Because genetics

YES!!!  This.  So much this.  I gave my child autism.  But not because of anything I did wrong.  Because genetics.

When Juliette was diagnosed with educational autism by the school district (her official medical diagnosis came later), I was eight months pregnant with Baby Roland.  I left the school meeting, got into my car, dialed Jacob’s number with shaky fingers, and when he answered, I sobbed “they said she has AUTISM.”

Autism.  That one word held so much weight.  It threatened to crush me.

I had known it was likely coming, but still….I’d been holding onto a glimmer of hope that it might be ANYTHING but autism.  Because autism….well, that seemed like the worst thing that could ever happen to your child.  The big, horrible, looming epidemic just waiting in the wings to snatch your child away.

I went through the next few months kind of in a fog.  The weight on my chest remained.  I lost myself in research.  I devoured every book in the library about autism and scoured every corner of the internet.  I read about many potential causes of autism, and many potential “cures.”  I read about diets, and therapies, and supplements.  I read about all the things I could have done differently in order to have prevented having my autistic child.  I felt….lost.  I felt…ashamed.  I guess I had caused this.  This big, horrible, awful thing in our lives.  I did this to my child because I am not a good enough mother.  I had failed her.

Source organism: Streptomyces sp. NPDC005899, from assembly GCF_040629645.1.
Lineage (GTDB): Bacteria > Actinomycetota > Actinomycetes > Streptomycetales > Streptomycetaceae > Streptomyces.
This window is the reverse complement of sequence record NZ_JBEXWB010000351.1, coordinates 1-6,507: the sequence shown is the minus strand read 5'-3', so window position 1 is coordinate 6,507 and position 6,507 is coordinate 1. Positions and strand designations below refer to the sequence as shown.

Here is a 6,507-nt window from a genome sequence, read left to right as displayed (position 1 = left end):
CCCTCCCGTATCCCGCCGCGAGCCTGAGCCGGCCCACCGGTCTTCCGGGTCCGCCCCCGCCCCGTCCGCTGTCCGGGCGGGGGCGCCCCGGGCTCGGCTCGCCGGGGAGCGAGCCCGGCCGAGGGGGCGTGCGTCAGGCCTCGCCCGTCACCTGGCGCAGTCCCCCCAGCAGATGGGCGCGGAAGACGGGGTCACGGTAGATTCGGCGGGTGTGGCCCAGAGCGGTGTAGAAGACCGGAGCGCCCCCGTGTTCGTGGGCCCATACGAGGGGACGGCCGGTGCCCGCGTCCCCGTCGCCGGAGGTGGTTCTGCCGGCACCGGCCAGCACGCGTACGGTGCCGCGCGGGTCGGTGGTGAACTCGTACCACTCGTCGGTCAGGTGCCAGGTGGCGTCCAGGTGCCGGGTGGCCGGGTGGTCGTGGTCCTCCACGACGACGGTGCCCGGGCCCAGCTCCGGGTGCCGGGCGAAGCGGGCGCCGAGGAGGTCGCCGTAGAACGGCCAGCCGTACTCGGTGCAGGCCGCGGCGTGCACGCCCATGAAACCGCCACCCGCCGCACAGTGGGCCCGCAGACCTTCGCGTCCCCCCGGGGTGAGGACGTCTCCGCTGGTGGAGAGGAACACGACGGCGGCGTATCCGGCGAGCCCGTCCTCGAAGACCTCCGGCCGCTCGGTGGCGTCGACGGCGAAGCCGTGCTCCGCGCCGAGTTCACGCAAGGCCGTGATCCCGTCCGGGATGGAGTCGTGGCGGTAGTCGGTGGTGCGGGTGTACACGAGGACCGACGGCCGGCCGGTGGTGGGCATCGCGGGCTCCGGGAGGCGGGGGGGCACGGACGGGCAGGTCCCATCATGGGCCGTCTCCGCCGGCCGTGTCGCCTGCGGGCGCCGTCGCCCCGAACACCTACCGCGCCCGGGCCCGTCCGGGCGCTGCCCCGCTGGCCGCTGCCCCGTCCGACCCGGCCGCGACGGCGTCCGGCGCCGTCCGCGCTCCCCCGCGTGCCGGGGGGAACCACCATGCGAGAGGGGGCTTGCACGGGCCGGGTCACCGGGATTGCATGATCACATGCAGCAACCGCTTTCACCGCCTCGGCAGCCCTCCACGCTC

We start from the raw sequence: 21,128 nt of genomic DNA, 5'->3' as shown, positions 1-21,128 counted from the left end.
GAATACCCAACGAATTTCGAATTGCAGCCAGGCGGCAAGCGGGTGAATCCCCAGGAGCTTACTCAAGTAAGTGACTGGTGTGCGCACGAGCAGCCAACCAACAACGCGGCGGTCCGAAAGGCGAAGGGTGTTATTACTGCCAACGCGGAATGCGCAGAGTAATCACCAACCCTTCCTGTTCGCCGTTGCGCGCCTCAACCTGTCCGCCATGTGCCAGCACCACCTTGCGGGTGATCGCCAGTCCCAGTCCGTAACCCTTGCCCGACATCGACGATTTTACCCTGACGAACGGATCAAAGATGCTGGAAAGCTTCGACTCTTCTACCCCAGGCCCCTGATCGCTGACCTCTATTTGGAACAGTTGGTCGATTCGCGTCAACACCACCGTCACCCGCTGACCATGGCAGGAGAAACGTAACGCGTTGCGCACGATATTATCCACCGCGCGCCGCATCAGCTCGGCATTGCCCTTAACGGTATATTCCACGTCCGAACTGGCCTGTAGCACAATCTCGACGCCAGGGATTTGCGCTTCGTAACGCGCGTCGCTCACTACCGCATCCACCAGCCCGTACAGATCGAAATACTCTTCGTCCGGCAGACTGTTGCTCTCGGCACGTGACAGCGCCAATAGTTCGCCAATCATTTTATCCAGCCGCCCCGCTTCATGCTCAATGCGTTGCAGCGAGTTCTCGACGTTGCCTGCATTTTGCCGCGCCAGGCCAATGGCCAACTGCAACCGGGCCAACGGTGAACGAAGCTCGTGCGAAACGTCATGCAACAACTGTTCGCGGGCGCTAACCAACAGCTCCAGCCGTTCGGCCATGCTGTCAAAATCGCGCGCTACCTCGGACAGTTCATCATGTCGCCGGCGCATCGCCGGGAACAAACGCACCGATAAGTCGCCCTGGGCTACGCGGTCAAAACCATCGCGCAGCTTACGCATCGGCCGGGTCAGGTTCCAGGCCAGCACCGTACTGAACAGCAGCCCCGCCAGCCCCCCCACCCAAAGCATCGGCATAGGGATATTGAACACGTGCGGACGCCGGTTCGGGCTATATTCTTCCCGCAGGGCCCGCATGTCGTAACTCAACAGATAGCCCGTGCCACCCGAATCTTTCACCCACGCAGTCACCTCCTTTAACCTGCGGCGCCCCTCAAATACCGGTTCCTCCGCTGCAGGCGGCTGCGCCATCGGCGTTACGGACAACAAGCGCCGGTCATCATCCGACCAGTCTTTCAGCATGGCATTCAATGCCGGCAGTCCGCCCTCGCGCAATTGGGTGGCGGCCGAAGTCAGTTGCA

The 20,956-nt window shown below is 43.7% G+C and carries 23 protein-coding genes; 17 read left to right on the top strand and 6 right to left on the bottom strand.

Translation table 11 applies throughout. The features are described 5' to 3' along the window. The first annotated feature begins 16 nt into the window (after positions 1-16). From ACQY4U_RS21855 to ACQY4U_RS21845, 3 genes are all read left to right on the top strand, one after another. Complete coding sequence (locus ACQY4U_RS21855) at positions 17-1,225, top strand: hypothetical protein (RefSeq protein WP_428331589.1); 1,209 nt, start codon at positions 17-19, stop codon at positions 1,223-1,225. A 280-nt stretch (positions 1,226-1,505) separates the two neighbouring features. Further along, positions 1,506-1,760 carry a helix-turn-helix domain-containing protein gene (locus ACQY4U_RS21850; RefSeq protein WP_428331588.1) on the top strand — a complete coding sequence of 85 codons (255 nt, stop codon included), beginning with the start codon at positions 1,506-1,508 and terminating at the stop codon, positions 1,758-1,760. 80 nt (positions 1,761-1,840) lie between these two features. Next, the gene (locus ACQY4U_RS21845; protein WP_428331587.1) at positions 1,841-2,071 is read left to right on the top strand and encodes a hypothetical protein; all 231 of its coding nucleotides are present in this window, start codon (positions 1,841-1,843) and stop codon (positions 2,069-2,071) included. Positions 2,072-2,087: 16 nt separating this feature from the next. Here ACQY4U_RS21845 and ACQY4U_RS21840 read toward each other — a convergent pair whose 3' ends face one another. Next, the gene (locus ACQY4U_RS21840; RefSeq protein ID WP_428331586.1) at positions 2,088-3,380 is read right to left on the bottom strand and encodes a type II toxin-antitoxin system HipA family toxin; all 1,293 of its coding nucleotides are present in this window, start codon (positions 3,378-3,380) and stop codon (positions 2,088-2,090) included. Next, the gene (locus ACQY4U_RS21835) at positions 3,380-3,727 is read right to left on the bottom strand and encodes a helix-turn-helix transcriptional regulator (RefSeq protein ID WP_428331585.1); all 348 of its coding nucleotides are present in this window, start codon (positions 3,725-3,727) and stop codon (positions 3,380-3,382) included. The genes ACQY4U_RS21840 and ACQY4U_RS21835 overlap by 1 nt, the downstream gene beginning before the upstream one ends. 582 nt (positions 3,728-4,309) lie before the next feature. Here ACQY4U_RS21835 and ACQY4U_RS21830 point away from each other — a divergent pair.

In my relentless researching, I had read all about Asperger’s Syndrome, and the books read like a guide to Lennon.  My son is definitely the highly gifted, “little professor” type with specialized interests.  So, now I knew I had two autistic children, and another likely on the way.  You see, I had read that boys are at a much higher risk of developing autism, and siblings of children on the spectrum are also at a much higher risk.  The weight grew heavier as my belly grew larger.

In the midst of all this fear and self-loathing, I had a baby.  When he was born, he opened up his huge brown eyes and looked right into mine.  He was beautiful.  He was perfect.  I looked at him, and wondered, “Are you autistic?  Have I failed you too?”

The next few months were a blur of sleeplessness, hormones, horrifically painful post-partum carpal tunnel syndrome, and post-partum depression.  The weight was still there.  I didn’t know if it would ever lift.

You know what saved me?  My children saved me.  I truly LOOKED at them…at who they are inside.  I simply couldn’t look at these beautiful, vibrant little human beings I had created and equate them with tragedy.  They are not anything to be ashamed of.  I hadn’t failed.  I was completely winning.

In them, I see so much of myself.  From Juliette’s highly selective and ritualized eating habits, to Roland’s timidness with strangers, to Lennon’s penchant for correcting people’s grammar.  They are definitely mine.  I started to realize that I HAD caused my children’s autism, but not because of my choices while pregnant, my parenting skills, or our diets.  None of that mattered.  I made them autistic, because I am autistic too.  The apple doesn’t fall far from the tree.  We are a family of wonderfully quirky people.  We don’t need to be cured or “healed.”  We are perfect the way we are.  What my children need is love and acceptance, and they will ALWAYS get that in our family.  As for the rest of the world….well, I can only hope that the foundation of love and trust that we are building within our family will be enough to carry my children through the hard times.

And as for the weight?  It has lifted.  My heart only holds joy for my wonderful, magical children.

My children saved me.  And not only that, they helped me find myself.  I will be forever grateful.  ❤

{ Image is a photo of me and my three beautiful babies.  Lennon and Juliette are kissing my cheeks.  Roland is in my lap, looking straight at the camera. }

torres (30)


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